Beginning tomorrow, July 2nd, the Washington State Patrol will join our colleagues from the states traversed by Interstate 5 (I-5) in a traffic safety campaign aptly named “I-5 Alive.” Focused on speeding drivers, California, Oregon, and Washington will launch a coordinated education and enforcement effort, aimed at making the 1,381 miles of I-5 safer for all summer travelers.
Troopers from the Washington State Patrol (WSP) will join officers of the California Highway Patrol (CHP) and the Oregon State Police (OSP) and be especially watchful for traffic violations that often lead to tragedy on the highways. Speed and distracted driving top the list, along with driving while impaired by drugs or alcohol and failing to use safety belts and child safety seats.
“Speed continues to be a leading killer on our roadways. Combined with distracted driving, it is even more deadly,” CHP Commissioner Amanda Ray said. “We know people are eager to get out and travel, but reckless driving will not get you there sooner – it will just create dangerous conditions for you and everyone else on the road.”
WSP saw a 27% increase in Aggressive Driving contacts between May of 2019 and May of 2020. May 2021 saw 9,078 WSP/driver contacts alone, a slight drop from 2020 but still substantially higher than pre-pandemic years. CHP saw citations for speeds in excess of 100 mph increase drastically during the early days of the pandemic, from 1,331 citations statewide in May 2019 to 3,480 in May 2020, an increase of 261 percent.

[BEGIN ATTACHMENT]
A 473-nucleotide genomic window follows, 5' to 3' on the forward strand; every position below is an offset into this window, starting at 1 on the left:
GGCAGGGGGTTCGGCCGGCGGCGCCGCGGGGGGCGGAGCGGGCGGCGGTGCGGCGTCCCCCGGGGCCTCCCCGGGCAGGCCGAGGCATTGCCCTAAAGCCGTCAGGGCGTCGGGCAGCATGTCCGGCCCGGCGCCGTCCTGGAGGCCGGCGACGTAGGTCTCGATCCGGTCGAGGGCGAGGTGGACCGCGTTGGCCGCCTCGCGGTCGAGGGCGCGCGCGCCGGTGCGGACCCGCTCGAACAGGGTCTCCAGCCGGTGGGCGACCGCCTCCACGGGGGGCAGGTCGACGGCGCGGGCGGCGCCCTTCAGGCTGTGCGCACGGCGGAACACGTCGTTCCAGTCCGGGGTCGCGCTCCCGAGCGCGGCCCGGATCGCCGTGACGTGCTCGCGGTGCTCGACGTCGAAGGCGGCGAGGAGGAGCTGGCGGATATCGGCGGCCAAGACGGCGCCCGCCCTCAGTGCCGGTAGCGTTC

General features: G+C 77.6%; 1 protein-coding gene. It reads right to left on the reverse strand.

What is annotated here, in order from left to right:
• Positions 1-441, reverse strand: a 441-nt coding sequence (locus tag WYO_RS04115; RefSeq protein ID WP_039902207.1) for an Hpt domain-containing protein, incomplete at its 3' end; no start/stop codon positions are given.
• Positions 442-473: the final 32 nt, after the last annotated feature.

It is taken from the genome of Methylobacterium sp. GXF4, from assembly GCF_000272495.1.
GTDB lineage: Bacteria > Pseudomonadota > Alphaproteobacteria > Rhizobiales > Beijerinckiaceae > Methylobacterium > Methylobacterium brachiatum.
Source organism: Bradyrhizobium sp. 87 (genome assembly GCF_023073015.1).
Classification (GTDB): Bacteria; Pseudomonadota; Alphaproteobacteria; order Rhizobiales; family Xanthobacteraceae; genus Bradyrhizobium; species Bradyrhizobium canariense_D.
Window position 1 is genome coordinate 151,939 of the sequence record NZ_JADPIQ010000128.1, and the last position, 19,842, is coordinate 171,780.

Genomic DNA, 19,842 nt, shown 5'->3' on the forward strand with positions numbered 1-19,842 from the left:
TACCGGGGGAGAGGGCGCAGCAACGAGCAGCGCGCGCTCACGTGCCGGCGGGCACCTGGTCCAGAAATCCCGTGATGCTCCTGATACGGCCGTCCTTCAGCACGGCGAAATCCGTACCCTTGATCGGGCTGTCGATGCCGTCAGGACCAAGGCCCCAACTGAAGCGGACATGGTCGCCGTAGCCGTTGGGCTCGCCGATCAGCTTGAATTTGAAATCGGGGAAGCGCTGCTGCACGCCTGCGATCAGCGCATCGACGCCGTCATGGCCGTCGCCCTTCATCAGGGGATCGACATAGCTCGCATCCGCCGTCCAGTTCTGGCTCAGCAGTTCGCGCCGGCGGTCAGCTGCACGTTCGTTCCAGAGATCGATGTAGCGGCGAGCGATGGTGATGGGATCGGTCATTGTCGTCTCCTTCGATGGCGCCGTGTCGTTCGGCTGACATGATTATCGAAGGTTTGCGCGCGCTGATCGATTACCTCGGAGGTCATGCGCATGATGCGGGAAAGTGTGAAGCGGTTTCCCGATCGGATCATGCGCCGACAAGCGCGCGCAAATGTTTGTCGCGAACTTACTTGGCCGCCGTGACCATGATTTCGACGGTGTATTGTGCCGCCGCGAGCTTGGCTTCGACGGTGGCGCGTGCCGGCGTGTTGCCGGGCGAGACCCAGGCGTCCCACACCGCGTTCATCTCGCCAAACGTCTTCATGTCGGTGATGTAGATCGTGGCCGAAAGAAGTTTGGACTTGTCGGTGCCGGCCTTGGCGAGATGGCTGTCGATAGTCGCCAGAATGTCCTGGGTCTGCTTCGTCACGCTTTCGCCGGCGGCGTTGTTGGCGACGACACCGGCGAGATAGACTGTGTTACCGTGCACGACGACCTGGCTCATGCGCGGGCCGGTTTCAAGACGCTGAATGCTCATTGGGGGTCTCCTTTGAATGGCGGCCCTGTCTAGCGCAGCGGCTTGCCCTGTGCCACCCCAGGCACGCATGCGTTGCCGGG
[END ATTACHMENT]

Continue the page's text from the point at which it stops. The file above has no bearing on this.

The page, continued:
OSP reports similar increases in speeding citations which correlates to increasing rates of roadway danger. “Speeding continues to be one of the highest contributing factors to serious injury crashes and fatalities,” stated Oregon State Police Superintendent Terri Davie. “Speeding tickets are easily the most common ticket issued; however, it isn’t the goal of law enforcement. The goal of speed enforcement is to potentially save your life and the lives of others.”
“Summer holidays should be a time of fun and family, not sorrow and tragedy,” Chief John R. Batiste of the WSP said. “We ask everyone driving the I-5 corridor to slow down, pay attention, drive sober, and buckle up. When it comes to safe highways, we are truly all in this together.”
The above is a press release from WSP. The Auburn Examiner has not independently verified its contents and encourages our readers to personally verify any information they find may be overly biased or questionable. The publication of this press release does not indicate an endorsement of its content.